Tuesday, September 30, 2014

Elevation-Dependent Snow

Fairbanks airport reported light snow for more than 12 hours this morning, but with temperatures no lower than 34 °F there was little or no accumulation on the valley bottom.  However, on UAF West Ridge, at over 600 feet elevation, the temperature was close to 32 °F and there was accumulation for a while before diurnal warming led to melting.  Up on Keystone Ridge (1600'), the accumulation was 3.5" by mid-afternoon.  See below for photos: the first courtesy of the Alaska Climate Research Center webcam this morning, and the second from Keystone Ridge at about noon AKDT.

In the 18-year history of observations on Keystone Ridge, measurable snow has been on the ground on September 30 on 9 occasions; and this snow remained throughout the winter in 6 of 9 cases.  So we might estimate approximately a two-thirds chance that today's snowfall represents the establishment of the permanent winter snowpack in the hills around Fairbanks; although with a healthy 3.5 inches reported, and below-normal temperatures expected by Friday, it seems the odds may be higher than that.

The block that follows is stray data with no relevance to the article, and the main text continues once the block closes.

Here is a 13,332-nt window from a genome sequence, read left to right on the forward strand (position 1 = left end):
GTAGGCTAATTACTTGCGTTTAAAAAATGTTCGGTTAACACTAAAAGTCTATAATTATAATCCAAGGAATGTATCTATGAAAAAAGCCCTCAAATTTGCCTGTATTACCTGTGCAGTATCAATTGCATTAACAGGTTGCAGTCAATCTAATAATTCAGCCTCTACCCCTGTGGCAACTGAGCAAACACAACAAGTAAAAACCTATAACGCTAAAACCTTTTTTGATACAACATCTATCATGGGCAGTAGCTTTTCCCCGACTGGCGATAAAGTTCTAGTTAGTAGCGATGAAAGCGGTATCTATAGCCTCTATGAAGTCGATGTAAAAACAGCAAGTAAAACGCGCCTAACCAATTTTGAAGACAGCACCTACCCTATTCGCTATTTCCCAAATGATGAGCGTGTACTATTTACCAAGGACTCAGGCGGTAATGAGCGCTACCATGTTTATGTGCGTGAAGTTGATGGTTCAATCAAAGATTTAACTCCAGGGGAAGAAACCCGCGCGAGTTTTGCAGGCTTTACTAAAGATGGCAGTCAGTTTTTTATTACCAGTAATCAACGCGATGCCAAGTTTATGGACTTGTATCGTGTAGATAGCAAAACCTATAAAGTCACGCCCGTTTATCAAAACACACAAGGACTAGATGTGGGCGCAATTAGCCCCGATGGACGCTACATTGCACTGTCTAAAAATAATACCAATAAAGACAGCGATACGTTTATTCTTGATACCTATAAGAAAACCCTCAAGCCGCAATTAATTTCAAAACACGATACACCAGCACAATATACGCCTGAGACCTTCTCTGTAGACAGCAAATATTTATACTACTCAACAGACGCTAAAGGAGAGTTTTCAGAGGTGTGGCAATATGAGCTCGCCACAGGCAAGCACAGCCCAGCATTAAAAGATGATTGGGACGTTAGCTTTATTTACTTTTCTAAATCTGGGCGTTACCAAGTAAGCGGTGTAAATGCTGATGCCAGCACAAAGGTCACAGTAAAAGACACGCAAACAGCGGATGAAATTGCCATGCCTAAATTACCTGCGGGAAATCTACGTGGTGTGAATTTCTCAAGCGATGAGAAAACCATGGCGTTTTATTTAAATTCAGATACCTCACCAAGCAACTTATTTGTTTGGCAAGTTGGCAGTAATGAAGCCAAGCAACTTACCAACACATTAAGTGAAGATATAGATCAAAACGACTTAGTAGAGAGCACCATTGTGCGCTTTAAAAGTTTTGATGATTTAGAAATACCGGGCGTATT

1 comment:

  1. This snow was interesting as it varied markedly by elevation as noted. While out driving the dog to a walk I saw cars covered with the stuff...likely residents from higher elevations than the valley floor.

    Looking up to the hills a few hundred feet above snow covered roofs were visibly common. None remains at in-town elevations as of 7 pm.

    I wonder how much of that retention difference depends on prevailing ground temperatures versus air temps? In other words, is the ground, structures, and vegetation currently warmer on the valley floor?